My monk teacher refused almsfood and handles money?

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Vakkali
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Re: My monk teacher refused almsfood and handles money?

Postby Vakkali » Wed Oct 16, 2013 5:11 am

Is it possible that different Theravadin countries have developed slightly different dāna cultures? I wonder if Sri Lankans have a different attitude towards the perceived quality of food offerings than, say, Thai forest monks do.

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Re: My monk teacher refused almsfood and handles money?

Postby Bhikkhu Pesala » Wed Oct 16, 2013 5:39 am

It is a result of the decline in the monastic traditions. Monks who accept and use money, and who are spoiled by donors, forget that their very life depends on the gifts of others. Some monks look down on vegetarian meals as being inferior, and expect a car to be sent to bring them to the house for alms, or they expect donors to bring almsfood to the temple every day. The almsbowl is rarely even used for taking meals in the monasteries that I have stayed at, except for the Thai Forest monasteries.

When I first stayed at the Burmese Vihāra in Wembley with Myaung Mya Sayādaw U Nyanika, we used to eat from the bowl with our hands, sitting on the floor. Nowadays, the monks sit at a dining table eating from plates, with cutlery, and guess who does the washing up?

Very few monks walk for alms in the West, but in Burma it is the duty of every young monk. The Buddha walked for alms even when he was 80 years of age.

The ordination procedure makes it clear what the four basic requisites are for monks: alms collected from door to door, rags collected from a rubbish heap, the root of a tree for shelter, and fermented cow's urine with gall nuts for medicine.

If donors offer luxurious meals in their home or in the Vihāra, it can be accepted, but it should not be expected.
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Re: My monk teacher refused almsfood and handles money?

Postby Dr. Dukkha » Fri Aug 08, 2014 6:30 am

Some more info about these monks. I don't know what to think about this, but my monk guarenteed me that I wouldn't reach enlightenment in this lifetime. Should I be offended or humbled?

Also, how long and how often are dhamma talks supposed to be given? There's one every week after meditation class that the monks give but it's only five minutes. And I never get invited to anything on uposatha (I don't know if there are gathering on the full moon with the sangha like there used to be around the Buddha's time). The monks are always busy with something so I feel like they are spending more time with the Sri Lankans than us Americans because I don't get invited to any dhamma talks. I don't feel like the monks are racist because they sometimes call to say they miss me and my other American friend when we don't attend meditation. But are there supposed to be more dhamma talks and I'm just not invited? I'd go every off day to learn the dhamma with the sangha if I could.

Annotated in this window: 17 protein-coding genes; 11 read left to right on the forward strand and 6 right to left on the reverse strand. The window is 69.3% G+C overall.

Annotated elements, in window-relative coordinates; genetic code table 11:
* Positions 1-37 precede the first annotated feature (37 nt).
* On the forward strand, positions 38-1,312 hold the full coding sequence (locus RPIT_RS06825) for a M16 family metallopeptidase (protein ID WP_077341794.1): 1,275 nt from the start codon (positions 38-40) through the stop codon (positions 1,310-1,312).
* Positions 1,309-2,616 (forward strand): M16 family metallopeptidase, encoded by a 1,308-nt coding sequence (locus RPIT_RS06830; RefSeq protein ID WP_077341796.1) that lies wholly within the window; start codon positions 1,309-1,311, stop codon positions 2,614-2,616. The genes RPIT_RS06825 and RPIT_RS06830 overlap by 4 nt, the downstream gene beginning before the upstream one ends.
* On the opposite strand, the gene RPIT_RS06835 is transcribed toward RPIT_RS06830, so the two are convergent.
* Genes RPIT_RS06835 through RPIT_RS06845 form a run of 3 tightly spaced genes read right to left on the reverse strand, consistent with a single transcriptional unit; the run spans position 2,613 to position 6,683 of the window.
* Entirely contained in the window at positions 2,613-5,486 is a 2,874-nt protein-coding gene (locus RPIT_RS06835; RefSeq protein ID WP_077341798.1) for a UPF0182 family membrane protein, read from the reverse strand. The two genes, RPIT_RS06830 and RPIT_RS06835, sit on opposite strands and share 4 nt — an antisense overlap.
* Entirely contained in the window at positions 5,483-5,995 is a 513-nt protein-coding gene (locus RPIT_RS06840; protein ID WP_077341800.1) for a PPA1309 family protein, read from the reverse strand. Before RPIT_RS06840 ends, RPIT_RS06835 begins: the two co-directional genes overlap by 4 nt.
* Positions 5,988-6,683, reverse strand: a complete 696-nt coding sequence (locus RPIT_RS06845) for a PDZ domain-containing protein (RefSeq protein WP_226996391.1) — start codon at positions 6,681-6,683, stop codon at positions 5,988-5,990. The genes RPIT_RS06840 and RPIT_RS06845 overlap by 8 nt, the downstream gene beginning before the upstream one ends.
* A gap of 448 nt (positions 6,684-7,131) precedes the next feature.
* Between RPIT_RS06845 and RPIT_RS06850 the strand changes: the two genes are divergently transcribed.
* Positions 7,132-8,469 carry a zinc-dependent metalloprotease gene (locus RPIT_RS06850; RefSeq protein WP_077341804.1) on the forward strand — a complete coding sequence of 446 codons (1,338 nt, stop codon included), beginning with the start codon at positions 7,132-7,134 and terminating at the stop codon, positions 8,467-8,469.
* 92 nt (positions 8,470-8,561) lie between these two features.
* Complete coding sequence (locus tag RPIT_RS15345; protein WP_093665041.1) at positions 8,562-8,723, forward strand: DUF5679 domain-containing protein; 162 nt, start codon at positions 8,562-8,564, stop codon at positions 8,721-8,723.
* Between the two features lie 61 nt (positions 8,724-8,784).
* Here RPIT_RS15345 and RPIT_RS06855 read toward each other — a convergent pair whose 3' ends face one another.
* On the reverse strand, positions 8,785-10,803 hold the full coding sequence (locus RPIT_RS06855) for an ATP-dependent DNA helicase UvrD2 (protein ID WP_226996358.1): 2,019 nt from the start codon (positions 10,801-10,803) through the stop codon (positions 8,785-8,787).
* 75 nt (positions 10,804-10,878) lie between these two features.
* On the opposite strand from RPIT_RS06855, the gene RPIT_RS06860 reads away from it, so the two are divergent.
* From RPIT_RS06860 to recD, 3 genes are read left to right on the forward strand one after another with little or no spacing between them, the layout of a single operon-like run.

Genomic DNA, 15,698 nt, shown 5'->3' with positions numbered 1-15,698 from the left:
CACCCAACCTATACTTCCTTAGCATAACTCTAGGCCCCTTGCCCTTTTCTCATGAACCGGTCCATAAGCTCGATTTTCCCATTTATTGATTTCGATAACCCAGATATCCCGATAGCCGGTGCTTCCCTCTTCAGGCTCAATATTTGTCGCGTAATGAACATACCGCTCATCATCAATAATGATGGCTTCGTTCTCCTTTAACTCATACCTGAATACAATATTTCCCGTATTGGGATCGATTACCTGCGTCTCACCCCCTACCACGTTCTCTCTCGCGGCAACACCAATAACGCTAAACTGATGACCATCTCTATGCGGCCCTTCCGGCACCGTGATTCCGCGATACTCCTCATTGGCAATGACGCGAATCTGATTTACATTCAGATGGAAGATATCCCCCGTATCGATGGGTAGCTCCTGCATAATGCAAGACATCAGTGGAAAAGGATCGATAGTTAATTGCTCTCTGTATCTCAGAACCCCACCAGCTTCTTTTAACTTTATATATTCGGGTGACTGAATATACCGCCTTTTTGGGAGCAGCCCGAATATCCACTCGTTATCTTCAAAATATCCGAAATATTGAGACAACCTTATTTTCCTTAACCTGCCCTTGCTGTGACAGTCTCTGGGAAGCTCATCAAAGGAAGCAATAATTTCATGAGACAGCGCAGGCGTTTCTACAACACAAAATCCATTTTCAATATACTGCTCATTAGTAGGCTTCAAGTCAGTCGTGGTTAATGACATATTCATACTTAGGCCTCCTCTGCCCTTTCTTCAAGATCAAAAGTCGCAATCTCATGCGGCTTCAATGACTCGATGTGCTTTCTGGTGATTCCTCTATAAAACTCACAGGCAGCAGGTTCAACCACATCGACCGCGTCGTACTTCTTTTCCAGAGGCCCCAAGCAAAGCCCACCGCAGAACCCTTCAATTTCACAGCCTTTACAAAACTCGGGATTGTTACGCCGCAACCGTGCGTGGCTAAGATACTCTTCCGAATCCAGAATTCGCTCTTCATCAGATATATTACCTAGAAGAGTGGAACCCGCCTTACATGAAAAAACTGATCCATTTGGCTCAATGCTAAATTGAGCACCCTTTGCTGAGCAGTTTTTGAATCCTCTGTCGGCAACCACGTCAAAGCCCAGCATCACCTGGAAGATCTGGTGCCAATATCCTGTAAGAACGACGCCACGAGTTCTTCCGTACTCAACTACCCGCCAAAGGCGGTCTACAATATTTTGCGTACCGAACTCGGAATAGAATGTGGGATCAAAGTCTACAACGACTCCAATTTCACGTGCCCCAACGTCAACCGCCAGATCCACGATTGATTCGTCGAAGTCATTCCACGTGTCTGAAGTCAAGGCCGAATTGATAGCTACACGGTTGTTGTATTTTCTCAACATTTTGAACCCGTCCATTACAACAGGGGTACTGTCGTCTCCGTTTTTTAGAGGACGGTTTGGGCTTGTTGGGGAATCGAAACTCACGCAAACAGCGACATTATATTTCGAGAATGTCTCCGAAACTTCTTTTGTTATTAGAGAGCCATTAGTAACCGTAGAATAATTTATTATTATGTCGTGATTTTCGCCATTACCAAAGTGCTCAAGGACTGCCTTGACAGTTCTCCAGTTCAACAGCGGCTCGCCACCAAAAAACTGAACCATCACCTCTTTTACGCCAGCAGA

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Re: My monk teacher refused almsfood and handles money?

Postby Bhikkhu Pesala » Fri Aug 08, 2014 11:14 am

Dr. Dukkha wrote:Some more info about these monks. I don't know what to think about this, but my monk guaranteed me that I wouldn't reach enlightenment in this lifetime. Should I be offended or humbled?

Your monk has no way to guarantee any such thing, unless you confessed to murdering your mother or father.

It may be very difficult to reach enlightenment in this lifetime, even to gain the first stage of Stream-winning, and for someone with mental health issues, it would be especially difficult. However, if you keep practising, any mental health issues that you might have may be resolved, and you will then be able to practise with full faith and effort.

I think your monk is not well trained — it's hard to find any really good monks these days. When you get a chance, go to attend a vipassanā course with Bhante Gunaratna or any other well known teacher with a good reputation. Learn what you can from your monk, but don't take to heart what he says.

The only person who is truly hopeless of attaining deep insight or the path and its fruition is the lazy person.
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Re: My monk teacher refused almsfood and handles money?

Postby waterchan » Fri Aug 08, 2014 12:00 pm

dagon wrote:Thank you Bhante; as always to the point - even if some times we have too much dust in our eyes to see it.

Ajahn Brahm in the talk linked below discusses fault finding - along with many other things.

http://www.youtube.com/watch?v=mHXkwj_0MIU

You could start listening at 24:53 min but the whole talk is well worth listening to.

metta
paul


Ajahn Brahm also publicly encourages laypeople to report unscrupulous monks. So the "fault-finding" in this topic is one he would clearly approve of. Indeed, according to the origin stories in the Vinaya, "fault-finding" by laypeople is precisely why the Buddha laid down many Vinaya rules.
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Re: My monk teacher refused almsfood and handles money?

Postby A fool from HK » Fri Aug 08, 2014 12:22 pm

How difficult it is to gain stream enterer?

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Re: My monk teacher refused almsfood and handles money?

Postby Bhikkhu Pesala » Fri Aug 08, 2014 1:34 pm

A fool from HK wrote:How difficult it is to gain stream enterer?

How could one measure such a thing? What is easy for a few would be hard for others, and what is hard for many might be impossible for most.

Over the years, I met only a few who I think may have attained Stream-winning or higher stages of the path, but I have no way of knowing about anyone's actual attainment. One monk, who I believe did attain the Path while practising at Mahasi Yeiktha, practised relentlessly for six months. He was the last to leave the meditation hall at night, and the last to finish his meals, due to eating slowly and mindfully at all times. He didn't waste his time talking to others, but just got on with his practice.